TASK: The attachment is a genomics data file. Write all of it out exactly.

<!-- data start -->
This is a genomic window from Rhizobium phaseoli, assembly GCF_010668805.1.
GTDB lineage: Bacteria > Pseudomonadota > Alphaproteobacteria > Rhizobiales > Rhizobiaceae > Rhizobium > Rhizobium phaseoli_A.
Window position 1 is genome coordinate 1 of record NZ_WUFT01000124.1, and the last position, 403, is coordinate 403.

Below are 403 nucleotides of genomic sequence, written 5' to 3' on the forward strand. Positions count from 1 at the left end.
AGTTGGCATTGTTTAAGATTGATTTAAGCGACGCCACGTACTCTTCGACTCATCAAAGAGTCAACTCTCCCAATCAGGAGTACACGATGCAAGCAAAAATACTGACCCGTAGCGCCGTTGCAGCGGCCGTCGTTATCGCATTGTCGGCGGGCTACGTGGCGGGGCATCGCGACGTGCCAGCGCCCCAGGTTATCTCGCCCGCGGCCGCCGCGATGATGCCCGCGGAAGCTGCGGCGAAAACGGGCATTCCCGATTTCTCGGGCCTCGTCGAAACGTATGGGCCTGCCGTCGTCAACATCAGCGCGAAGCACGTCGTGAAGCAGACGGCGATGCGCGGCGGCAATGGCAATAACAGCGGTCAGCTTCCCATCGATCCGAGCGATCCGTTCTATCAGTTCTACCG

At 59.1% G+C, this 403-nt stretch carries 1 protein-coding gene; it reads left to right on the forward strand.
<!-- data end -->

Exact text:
This is a genomic window from Rhizobium phaseoli, assembly GCF_010668805.1.
GTDB lineage: Bacteria > Pseudomonadota > Alphaproteobacteria > Rhizobiales > Rhizobiaceae > Rhizobium > Rhizobium phaseoli_A.
Window position 1 is genome coordinate 1 of record NZ_WUFT01000124.1, and the last position, 403, is coordinate 403.

Below are 403 nucleotides of genomic sequence, written 5' to 3' on the forward strand. Positions count from 1 at the left end.
AGTTGGCATTGTTTAAGATTGATTTAAGCGACGCCACGTACTCTTCGACTCATCAAAGAGTCAACTCTCCCAATCAGGAGTACACGATGCAAGCAAAAATACTGACCCGTAGCGCCGTTGCAGCGGCCGTCGTTATCGCATTGTCGGCGGGCTACGTGGCGGGGCATCGCGACGTGCCAGCGCCCCAGGTTATCTCGCCCGCGGCCGCCGCGATGATGCCCGCGGAAGCTGCGGCGAAAACGGGCATTCCCGATTTCTCGGGCCTCGTCGAAACGTATGGGCCTGCCGTCGTCAACATCAGCGCGAAGCACGTCGTGAAGCAGACGGCGATGCGCGGCGGCAATGGCAATAACAGCGGTCAGCTTCCCATCGATCCGAGCGATCCGTTCTATCAGTTCTACCG

At 59.1% G+C, this 403-nt stretch carries 1 protein-coding gene; it reads left to right on the forward strand.